IN 2008-2009 Marie Curie Nurses provided over 78,500 hours of care to more than 1100 patients in the community throughout Northern Ireland. Many more would have chosen to be at home if the option had been open to them.
During the same period hundreds more were cared for as in-patients and out-patients at the Marie Curie Hospice, Belfast and at satellite services including Lagan Valley Hospital.
Approximately 70% of the charity s income comes from voluntary sources and Marie Curie Cancer Care is appealing for you to do something to help in 2010.
The charity also run a number of appeals throughout the year. The Great Daffodil Appeal is their annual fundraising campaign which aims for everyone to donate and wear a daffodil pin in March. This is achieved by having street and store collections during March and April, and placing daffodil boxes in shops and businesses. Anyone can help by organising a local collection, offer to collect for a couple of hours and deliver and harvest daffodil boxes.
2010 is the fourth year that Marie Curie has been the charity partner for Swimathon, the world's biggest swim. Swimathon 2010 registration is now open; the event takes place at the end of April. Visit www.swimathon.orgto register. You can take on the distance challenge of I.5k, 2.5k or 5k on your own, or get together with some friends or colleagues and do the 5k team challenge. Whether you want to run, take part in a relay or walk you can take part in the 2010 Deep River Rock Belfast City Marathon event on May 3 on behalf of the charity. Entries received after March 26 attract a late entry fee so book your place now at www.belfastcitymarathon.com There is a local fundraising group in Lisburn/Hillsborough who are always on the lookout for new members who help to organise a programme of fundraising activities. A recent event at Larchfield Estate raised over £8k for the charity.
To find out more about the group contact Amanda at regional office on 9088 2067. Further information about the charity and other events can be found at www.mariecurie.org.uk
HUGH Grant has launched Marie Curie's Great Daffodil Appeal calling on people all over the UK to make a donation and wear a daffodil pin, the charity's emblem, throughout March. Hugh has supported the charity as a fundraiser and ambassador since his mother died at home in 2001, cared for by Marie Curie Nurses. The actor has made a short film to promote the appeal. The film can be viewed at http://daffodil.mariecurie.org.uk
The film features charity fundraiser Maria Gleeson and Marie Curie Nurse Lorna McGarry.
Maria's husband Paul died two years ago and was cared for at home by Marie Curie Nurses. She first learned about the Marie Curie Nursing Service when she heard Hugh Grant being interviewed on the radio.
By this time her husband was critically ill and Maria was finding it difficult to cope on her own.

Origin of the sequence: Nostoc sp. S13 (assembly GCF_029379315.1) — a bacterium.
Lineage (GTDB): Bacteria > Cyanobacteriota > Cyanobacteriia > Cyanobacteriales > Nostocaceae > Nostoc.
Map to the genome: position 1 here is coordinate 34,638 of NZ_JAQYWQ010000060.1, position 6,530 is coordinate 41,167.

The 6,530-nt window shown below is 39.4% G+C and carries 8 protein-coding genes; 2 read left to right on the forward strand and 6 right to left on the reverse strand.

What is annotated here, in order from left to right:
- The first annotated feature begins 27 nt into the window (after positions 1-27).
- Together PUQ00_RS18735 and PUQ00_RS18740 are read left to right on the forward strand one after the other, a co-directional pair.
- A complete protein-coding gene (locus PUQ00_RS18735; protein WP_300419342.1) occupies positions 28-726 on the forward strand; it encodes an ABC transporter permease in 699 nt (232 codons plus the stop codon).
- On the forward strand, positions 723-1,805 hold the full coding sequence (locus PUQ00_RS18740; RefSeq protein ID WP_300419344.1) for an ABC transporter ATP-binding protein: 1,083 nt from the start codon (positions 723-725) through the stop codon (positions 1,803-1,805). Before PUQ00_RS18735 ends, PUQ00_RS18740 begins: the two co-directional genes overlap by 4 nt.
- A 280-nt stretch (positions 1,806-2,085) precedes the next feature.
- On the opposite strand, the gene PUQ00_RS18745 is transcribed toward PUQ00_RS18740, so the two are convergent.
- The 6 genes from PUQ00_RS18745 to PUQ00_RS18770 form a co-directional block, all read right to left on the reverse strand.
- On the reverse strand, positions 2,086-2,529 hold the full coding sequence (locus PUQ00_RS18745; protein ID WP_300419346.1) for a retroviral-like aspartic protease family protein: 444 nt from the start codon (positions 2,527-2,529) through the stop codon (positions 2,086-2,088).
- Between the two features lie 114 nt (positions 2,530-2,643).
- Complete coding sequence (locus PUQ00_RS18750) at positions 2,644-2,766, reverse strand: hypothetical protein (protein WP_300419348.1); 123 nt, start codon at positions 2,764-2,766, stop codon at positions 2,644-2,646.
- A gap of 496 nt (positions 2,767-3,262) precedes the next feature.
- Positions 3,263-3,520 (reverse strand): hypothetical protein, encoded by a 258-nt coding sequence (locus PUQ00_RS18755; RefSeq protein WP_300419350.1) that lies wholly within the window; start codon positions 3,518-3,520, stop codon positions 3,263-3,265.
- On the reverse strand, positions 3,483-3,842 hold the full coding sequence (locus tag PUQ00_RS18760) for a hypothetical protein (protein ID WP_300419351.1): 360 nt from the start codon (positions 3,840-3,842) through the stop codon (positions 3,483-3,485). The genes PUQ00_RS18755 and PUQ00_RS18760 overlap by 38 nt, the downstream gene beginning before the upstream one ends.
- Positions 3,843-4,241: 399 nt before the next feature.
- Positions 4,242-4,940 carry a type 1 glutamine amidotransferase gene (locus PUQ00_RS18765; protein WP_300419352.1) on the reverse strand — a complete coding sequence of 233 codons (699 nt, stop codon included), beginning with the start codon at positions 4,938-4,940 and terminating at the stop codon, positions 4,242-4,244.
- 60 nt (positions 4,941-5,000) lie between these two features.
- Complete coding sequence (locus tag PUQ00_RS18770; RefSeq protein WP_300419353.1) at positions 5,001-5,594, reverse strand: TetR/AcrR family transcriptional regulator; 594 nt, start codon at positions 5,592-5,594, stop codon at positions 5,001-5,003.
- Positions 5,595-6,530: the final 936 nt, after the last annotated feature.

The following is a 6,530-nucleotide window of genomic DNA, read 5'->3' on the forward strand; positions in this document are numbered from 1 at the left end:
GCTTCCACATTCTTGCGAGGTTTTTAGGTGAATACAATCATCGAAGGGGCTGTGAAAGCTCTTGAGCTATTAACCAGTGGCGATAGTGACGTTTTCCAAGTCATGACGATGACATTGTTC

Maria said: "By 10pm that same day, we had a Marie Curie Nurse on our doorstep. The nurses were wonderful and gave some much needed emotional and practical support to all the family, allowing Paul to stay at home until he died."
Hugh said: "Like Maria, I know. from my own experience that Marie Curie Nurses provide care to terminally ill patients, allowing them to die in their own homes, which is where most of us would like to be. Marie Curie can't deliver this service without donations from the public and I urge everyone to dig in their pockets, make a donation and wear a daffodil with pride.
"Volunteer fundraisers will be out collecting in town centres throughout March and daffodil pins can also be picked up from thousands of local stores, schools and Marie Curie shops across the UK."
The care we are able to provide makes such a difference to patients and their loved ones," says Nurse Lorna in the film. "So often, we arrive in people's homes as professionals and leave as family friends."
Collections will be taking place throughout March and April. The Lisburn collection will be on Tuesday 27 April 2010.
The charity is hoping to raise £5m throughout the month long UK appeal. Money raised from the appeal will provide more free nursing care for people with a terminal illness in their own homes and the charity's hospices. For further information and to view the films please visit http://daffodil.mariecurie.org.uk
Paint the Town Yellow for Marie Curie Cancer Care.
Throughout the Great Daffodil Appeal, Marie Curie Cancer Care is also turning sites all over the UK daffodil yellow. This includes Hampton Court Palace in Surrey, Trafalgar Square Fountains in London, The Spinnaker Tower in Portsmouth, and The Trafford Centre in Manchester to raise awareness of the Great Daffodil Appeal.
To access a Marie Curie Nurse, speak to your GP or district nurse. For more information, please pay a visit to: http://www.mariecurie.org.uk